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Up Your Productivity With This 5-Minute Daily Practice

Looking ahead, not behind, puts you in control of your day and helps you focus on what’s most important. How often have you screeched to a halt at the end of your day and thought: “What did I actually do today? I was so busy but didn’t cross anything off my list. Tomorrow will be better. It has to be different.”

If you’re like many, you’ve worked in reactive mode not just for days but for years. This is incredibly common among busy people. Your desire to be responsible and responsive undermines your goals and sense of what’s most important. Instead of working on your priorities, you get distracted and caught in a whirlwind of data calls and fire drills.

You also get caught thinking that the solution is to just work more. You look for productivity hacks that will return time to your day, but unfortunately these rarely work. The problem isn’t that you’re not putting in the time. It’s that you’re not protecting a portion of your day for your most important activities.

You’re not going to stop the fire drills that consume your day. Your boss, your team, your customers/constituents/public will always need something more. They’re not going away. They don’t know (or care) about who or what else is demanding your time and attention, so the responsibility for protecting your time is on you.

How can you better manage your day and make progress on your priorities? The key is a simple five-minute ritual. The key is to do it in the evening or right before you leave the office. It involves looking at your calendar for the next day and reviewing your “to do” list. You pick three (only three!) things to get done the next day, planning for where they can fit into your schedule, and making a little promise to yourself to make that happen.

Picking three forces you to prioritize. No doubt, you likely have a list with 40+ things on it, many of which have likely been there for weeks or months— or longer. We’ll talk about list maintenance another time, but for now, just focus on the three things that can be done within the time you have available.

Doing this exercise the night before is essential. If you wait until the morning when the emails start coming in, you’re too late. The wave of new demands has already started and it gets tougher and tougher to get out from under it.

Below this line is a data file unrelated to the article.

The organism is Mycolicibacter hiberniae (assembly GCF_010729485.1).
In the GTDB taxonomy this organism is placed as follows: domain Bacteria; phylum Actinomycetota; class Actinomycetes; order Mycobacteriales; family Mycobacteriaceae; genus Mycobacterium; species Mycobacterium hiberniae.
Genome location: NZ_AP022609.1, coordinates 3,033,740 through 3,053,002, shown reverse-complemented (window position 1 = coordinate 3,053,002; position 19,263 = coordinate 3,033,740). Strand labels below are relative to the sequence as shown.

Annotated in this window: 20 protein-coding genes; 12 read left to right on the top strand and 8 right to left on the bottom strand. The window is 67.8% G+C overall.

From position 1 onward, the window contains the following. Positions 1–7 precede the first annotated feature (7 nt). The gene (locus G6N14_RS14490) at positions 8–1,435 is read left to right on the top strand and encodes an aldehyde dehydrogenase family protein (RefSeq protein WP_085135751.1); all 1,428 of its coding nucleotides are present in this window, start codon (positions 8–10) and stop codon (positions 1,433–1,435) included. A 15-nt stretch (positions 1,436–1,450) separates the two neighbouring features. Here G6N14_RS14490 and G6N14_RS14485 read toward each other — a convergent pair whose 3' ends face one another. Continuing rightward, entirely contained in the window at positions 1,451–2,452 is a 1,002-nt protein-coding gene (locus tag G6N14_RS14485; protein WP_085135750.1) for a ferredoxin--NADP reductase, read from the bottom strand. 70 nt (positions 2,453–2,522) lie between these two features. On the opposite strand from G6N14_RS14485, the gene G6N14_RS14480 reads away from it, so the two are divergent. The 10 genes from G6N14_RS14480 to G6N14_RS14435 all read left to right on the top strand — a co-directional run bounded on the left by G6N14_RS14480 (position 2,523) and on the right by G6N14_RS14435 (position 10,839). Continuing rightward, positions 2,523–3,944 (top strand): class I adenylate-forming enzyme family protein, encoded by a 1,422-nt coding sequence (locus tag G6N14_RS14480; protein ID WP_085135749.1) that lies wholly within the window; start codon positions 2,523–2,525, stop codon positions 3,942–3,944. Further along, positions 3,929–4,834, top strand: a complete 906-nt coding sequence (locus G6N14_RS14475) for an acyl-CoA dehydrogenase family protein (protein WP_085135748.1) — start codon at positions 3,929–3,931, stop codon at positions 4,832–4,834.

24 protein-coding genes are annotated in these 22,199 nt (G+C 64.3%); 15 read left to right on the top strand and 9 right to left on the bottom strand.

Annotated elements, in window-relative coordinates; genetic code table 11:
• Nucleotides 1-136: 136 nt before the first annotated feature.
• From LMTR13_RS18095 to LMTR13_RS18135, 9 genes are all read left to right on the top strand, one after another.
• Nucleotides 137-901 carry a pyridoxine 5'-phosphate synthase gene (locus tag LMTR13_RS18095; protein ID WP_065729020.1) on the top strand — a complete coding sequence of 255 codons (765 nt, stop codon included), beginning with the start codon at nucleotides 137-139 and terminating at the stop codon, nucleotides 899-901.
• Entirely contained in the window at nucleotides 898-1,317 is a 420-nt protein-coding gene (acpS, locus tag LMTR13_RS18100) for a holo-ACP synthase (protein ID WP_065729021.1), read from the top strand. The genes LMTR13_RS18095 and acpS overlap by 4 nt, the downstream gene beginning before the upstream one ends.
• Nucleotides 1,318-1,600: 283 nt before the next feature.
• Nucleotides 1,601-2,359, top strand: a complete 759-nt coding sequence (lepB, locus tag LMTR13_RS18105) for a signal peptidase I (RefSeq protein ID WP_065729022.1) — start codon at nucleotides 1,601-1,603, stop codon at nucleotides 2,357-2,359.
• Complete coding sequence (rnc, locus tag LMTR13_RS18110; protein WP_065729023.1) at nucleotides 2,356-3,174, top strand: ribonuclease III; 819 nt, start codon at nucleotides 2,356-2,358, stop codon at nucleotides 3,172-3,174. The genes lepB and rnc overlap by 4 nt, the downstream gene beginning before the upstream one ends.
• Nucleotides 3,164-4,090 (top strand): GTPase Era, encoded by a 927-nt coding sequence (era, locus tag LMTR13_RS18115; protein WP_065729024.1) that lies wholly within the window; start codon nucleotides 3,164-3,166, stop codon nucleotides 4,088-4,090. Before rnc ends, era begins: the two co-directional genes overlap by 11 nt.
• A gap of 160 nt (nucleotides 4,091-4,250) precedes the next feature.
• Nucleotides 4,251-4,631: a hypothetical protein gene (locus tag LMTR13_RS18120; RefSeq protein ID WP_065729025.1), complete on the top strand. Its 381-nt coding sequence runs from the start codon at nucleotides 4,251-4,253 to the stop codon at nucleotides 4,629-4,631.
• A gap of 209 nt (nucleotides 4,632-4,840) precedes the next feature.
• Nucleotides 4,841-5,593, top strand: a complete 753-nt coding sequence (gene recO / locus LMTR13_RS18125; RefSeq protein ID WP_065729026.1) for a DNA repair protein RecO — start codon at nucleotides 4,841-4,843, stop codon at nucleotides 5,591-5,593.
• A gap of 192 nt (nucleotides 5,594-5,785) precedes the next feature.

You have to be realistic and assume that everything will take twice as long to complete as you expect or would like. It’s a weird list phenomenon—we all tend to be overly optimistic when it comes to estimating the level of effort required to accomplish something.

You can regain control of your day and reclaim your priorities. By determining your intentions the night before, being realistic, and focusing on just three important items, you up your chances of making progress on what you know is most important.

Robin Camarote is a communications strategy consultant, meeting facilitator, and writer with Wheelhouse Group. She is intent on helping leaders get more done with fewer headaches by outlining clear, creative strategies and solutions that build momentum and buy-in at all organizational levels. She writes about how to increase your positive impact at work. She is the author of a book on organizational behavior entitled, Flock, Getting Leaders to Follow. She lives with her husband and three children in Falls Church, Virginia.

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Profile Photo Leah Anderson

Looking forward to putting this into practice! I also think it’s such a good idea to set priorities the night before. A good’s night sleep usually gives me clarity and mental space to dive back into something the next day.

Profile Photo Robin Camarote

Hi Leah! Thanks for the comment. I need to be more disciplined about this myself. If you try it for a night or two in the next couple of weeks, can you let me know what worked and what didn’t? And, yes. A good night’s sleep (and 2 cups of coffee) make me feel like I can work through anything!

Profile Photo Robin Camarote

Hi Spencer! Thanks for the comment. That is so, so me. Days and weeks can go by before I realize I need to stop and refocus. By building this step into my nightly routine, I hoping to check myself sooner before too much time slips by.